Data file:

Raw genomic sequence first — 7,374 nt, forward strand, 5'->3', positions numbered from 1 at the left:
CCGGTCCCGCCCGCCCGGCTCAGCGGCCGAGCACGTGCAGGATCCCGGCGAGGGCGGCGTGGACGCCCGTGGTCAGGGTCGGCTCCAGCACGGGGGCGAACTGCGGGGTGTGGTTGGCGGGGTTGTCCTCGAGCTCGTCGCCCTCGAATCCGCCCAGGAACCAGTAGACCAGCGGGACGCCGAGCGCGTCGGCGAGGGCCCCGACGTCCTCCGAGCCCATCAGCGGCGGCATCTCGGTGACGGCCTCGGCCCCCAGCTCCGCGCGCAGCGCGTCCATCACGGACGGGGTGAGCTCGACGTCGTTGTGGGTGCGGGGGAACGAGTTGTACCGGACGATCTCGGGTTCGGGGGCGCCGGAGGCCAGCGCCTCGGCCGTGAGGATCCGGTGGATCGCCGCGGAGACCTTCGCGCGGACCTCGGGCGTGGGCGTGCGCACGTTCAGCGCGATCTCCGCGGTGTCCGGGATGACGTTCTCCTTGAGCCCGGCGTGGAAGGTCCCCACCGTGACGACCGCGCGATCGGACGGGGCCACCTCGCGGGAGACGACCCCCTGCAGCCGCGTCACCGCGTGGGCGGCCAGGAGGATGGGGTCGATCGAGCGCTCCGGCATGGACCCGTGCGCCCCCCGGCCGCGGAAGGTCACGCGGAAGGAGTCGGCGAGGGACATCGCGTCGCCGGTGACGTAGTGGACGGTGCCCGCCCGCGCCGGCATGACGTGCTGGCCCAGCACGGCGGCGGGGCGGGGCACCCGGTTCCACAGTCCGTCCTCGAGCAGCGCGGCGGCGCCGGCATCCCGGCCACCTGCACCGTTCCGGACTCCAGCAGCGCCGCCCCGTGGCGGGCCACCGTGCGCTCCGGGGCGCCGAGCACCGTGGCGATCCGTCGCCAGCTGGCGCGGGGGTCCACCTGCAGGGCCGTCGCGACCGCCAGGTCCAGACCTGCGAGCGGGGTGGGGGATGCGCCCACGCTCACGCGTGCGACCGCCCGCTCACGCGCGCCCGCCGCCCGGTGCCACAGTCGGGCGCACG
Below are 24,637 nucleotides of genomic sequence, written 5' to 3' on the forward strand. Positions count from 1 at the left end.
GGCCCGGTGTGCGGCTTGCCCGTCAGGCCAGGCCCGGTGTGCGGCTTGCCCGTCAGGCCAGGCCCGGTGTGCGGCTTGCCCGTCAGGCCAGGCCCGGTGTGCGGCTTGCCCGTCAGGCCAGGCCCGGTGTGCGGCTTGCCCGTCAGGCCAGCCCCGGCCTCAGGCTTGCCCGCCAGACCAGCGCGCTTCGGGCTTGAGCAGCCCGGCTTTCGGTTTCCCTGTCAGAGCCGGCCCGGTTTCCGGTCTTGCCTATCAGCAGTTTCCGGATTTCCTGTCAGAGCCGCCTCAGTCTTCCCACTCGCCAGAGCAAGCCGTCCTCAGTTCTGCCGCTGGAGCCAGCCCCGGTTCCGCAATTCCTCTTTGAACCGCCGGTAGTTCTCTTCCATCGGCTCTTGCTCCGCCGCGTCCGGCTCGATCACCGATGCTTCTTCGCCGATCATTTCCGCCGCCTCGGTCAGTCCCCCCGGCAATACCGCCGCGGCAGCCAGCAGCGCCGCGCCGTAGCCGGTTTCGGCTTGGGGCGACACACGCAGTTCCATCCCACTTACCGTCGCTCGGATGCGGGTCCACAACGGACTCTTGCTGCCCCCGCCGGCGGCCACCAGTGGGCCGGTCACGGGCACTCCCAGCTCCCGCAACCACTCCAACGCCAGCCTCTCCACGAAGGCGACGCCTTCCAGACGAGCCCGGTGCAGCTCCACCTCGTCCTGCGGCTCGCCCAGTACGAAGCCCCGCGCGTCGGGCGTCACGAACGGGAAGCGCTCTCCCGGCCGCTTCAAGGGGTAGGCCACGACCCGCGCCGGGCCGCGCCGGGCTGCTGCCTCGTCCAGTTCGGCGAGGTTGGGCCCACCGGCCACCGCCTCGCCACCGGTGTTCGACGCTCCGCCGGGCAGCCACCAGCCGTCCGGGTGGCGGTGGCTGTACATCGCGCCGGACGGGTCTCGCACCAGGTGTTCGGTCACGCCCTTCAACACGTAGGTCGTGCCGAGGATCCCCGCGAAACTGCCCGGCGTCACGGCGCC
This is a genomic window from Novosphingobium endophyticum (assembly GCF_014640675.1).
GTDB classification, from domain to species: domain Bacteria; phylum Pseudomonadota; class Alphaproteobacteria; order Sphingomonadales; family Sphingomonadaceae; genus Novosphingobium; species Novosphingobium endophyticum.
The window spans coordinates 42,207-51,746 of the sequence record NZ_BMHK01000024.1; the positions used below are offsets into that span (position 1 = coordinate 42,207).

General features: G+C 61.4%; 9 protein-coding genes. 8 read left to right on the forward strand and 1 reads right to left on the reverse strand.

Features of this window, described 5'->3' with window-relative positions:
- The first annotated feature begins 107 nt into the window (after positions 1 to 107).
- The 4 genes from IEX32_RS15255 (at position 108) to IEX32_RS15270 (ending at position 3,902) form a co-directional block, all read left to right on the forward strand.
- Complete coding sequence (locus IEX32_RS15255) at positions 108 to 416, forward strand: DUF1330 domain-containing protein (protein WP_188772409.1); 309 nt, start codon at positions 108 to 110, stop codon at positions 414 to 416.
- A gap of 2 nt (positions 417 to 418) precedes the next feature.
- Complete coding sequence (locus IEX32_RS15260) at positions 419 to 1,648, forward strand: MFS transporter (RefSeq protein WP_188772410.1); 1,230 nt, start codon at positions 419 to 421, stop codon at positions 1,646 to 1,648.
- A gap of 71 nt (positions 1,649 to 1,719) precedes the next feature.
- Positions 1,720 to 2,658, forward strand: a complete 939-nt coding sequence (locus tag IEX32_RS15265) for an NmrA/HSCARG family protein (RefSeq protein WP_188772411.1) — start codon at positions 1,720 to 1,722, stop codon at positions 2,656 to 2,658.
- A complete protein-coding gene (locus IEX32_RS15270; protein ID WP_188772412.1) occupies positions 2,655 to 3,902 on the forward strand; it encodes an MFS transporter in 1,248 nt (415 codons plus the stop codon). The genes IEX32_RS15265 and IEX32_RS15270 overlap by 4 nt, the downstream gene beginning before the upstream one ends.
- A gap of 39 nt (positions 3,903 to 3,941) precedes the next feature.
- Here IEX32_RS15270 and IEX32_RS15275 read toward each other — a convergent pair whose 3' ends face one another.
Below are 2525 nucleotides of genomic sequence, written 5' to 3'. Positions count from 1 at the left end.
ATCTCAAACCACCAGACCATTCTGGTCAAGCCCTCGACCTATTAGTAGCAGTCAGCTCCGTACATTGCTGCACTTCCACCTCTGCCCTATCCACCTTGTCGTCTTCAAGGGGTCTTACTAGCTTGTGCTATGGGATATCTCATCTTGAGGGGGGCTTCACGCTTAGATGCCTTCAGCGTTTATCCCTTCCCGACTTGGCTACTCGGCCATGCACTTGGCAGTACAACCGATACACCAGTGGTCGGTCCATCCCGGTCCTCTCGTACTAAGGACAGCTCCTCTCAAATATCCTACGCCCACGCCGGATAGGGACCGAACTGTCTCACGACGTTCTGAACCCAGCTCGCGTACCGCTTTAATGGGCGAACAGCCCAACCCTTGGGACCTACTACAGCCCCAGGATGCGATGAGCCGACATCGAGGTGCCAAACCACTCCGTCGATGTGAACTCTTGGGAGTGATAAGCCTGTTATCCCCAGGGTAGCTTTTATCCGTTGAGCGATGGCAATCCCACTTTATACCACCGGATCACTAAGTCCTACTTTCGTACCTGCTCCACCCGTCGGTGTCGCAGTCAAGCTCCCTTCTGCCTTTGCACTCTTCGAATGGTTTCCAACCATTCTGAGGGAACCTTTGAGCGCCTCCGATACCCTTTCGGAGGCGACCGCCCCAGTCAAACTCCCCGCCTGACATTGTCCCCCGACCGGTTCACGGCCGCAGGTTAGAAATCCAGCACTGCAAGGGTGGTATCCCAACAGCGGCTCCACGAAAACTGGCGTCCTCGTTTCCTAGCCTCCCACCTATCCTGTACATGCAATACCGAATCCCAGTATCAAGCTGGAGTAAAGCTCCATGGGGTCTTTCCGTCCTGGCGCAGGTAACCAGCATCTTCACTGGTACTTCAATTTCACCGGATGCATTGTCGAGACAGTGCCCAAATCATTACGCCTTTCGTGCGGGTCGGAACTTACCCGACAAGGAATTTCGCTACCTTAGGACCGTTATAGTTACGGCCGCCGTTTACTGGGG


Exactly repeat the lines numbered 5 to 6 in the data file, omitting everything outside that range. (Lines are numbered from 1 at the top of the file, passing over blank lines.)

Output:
This is a genomic window from Novosphingobium endophyticum (assembly GCF_014640675.1).
GTDB classification, from domain to species: domain Bacteria; phylum Pseudomonadota; class Alphaproteobacteria; order Sphingomonadales; family Sphingomonadaceae; genus Novosphingobium; species Novosphingobium endophyticum.